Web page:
Ideas, Comments and responses from the Questionnaire
Here is a summary of the ideas and suggestions that came from the returned questionnaires distributed to each household in Martinstown during August 2020. The aim of the questionnaire was to draw on the knowledge, experience and skills of the residents in order to facilitate the working groups that will begin to look at how to make Martinstown more sustainable. In the long term, the aim is to make Martinstown carbon neutral.
This document is divided into the categories as laid out in the questionnaire, however, from the responses it would seem sensible, initially, to combine Transport and Energy, and Food and Waste/Recycling for the working groups
Transport and Energy
Local transport was a concern for many. The need for the X51 and/or alternative buses to be restored. If this cannot happen then a community owned (electric) 10 seater minibus, run by volunteer drivers and possibly sponsored by local businesses was suggested as a possible solution.
Community owned electric car(s) for villagers to use and help others to get to doctors or dentists is another suggestion, along with a car share scheme. Electric charging points could be installed at the shop/hall/pub.
Community owned (electric) bikes with sponsorship is another idea, allied to the improvement to or surfacing of the cycle path/footpath through Clandon Farm to Dorchester. A safe foot/cycle path to Bats Lane is needed to link the village to the cycle route. Safer cycle routes could also be established through Steepleton to Winterbourne Abbas.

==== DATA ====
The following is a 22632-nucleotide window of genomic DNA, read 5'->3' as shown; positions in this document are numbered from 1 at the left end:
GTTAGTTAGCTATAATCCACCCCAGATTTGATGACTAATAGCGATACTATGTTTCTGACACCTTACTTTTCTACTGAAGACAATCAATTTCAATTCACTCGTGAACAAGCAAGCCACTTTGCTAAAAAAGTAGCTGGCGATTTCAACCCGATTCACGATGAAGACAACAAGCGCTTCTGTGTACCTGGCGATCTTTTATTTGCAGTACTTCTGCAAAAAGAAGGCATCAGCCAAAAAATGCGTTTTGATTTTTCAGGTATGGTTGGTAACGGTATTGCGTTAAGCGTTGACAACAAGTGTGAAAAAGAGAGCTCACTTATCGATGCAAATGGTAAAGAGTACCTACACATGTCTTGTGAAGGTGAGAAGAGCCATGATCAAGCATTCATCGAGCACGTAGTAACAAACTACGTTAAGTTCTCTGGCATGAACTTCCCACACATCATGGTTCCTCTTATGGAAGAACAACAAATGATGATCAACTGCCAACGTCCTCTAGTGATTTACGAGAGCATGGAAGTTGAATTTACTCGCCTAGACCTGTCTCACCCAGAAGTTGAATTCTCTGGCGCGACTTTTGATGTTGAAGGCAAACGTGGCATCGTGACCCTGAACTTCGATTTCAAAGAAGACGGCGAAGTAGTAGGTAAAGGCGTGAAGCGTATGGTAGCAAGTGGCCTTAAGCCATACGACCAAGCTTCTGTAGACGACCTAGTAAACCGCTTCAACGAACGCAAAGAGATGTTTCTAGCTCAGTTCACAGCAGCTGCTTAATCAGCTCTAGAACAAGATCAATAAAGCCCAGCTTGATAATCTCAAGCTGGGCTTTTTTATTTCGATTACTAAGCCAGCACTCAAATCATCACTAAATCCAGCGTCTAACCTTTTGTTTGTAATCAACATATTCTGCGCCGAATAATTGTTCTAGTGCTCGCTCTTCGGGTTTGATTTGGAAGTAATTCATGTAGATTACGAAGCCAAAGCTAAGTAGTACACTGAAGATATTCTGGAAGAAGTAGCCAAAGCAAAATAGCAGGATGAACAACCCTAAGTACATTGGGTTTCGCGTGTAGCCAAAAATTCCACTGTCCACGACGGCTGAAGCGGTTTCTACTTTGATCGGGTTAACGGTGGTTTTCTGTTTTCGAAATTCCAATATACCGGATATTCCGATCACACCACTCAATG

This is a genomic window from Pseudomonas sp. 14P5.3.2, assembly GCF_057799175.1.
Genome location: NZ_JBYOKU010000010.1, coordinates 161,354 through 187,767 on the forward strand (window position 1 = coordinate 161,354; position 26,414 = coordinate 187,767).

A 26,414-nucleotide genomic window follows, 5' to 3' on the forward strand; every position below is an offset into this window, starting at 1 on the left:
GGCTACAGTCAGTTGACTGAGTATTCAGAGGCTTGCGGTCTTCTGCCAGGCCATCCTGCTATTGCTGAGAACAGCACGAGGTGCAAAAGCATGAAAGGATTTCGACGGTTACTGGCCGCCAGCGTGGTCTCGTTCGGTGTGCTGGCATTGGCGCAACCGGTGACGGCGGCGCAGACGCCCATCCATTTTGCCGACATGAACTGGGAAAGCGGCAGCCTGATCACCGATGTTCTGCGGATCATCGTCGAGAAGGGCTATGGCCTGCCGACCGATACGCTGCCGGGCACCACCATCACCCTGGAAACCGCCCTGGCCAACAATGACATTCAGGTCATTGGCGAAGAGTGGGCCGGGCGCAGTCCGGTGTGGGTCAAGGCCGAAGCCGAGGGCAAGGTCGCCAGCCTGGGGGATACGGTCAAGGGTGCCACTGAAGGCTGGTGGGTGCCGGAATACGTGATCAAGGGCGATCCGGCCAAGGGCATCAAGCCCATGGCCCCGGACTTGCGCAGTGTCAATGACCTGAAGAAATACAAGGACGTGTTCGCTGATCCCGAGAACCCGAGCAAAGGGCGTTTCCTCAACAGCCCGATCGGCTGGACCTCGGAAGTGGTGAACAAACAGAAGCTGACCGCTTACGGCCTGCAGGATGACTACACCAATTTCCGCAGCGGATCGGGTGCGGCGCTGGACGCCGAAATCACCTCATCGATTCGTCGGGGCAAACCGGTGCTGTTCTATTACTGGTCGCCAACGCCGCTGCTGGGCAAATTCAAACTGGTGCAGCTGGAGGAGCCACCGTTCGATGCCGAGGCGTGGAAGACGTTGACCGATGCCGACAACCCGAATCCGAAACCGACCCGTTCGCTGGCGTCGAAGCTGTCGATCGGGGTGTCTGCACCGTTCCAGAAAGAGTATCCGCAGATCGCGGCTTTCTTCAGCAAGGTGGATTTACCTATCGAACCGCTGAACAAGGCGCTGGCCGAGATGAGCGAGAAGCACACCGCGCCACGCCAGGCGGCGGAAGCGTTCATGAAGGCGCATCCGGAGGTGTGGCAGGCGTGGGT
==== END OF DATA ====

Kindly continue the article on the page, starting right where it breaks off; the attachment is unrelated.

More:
There is concern about the quantity and speed of traffic through the village. Traffic calming measures or a reduction of the speed limit to 20mph are offered solutions. A survey of local car usage and traffic passing through village could be a first step to see if it can be reduced.Links with existing transport groups e.g. Les and Jan have done much work, would be good.
Shared camper van! / caravan.
Reduce the use of high-emission vehicles, especially for short journeys. Education.
Solar panels for water and electric could be placed on the roofs of domestic, agricultural and business buildings (and the church?) Accompanied by batteries to store energy generated. There is the potential for a field of solar panels that could power the village (This has been done at Ashton Hayes in Cheshire) Liaising with Dorset Council, who are keen to make their own business more sustainable, and the PCC (also keen to Green) is essential here.
Many public and council owned car parks are building covered car ports that have solar panels on top, generating electric to power the car park needs and council buildings. They have the advantage of keeping the cars cool in the summer and dry in the winter. Village hall car park?
Allowing solar panels on roofs in conservation areas facing the street – national/county level regulations involved.
Other suggestions for sources of communal power.
Having a wind turbine to add to the powering of the village in a sustainable way.
Coil water turbine to harness free energy from stream
Air sourced heat pumps and Ground source heat pumps. Installed to provide for Magna housing or those on lower incomes as well as for general domestic use.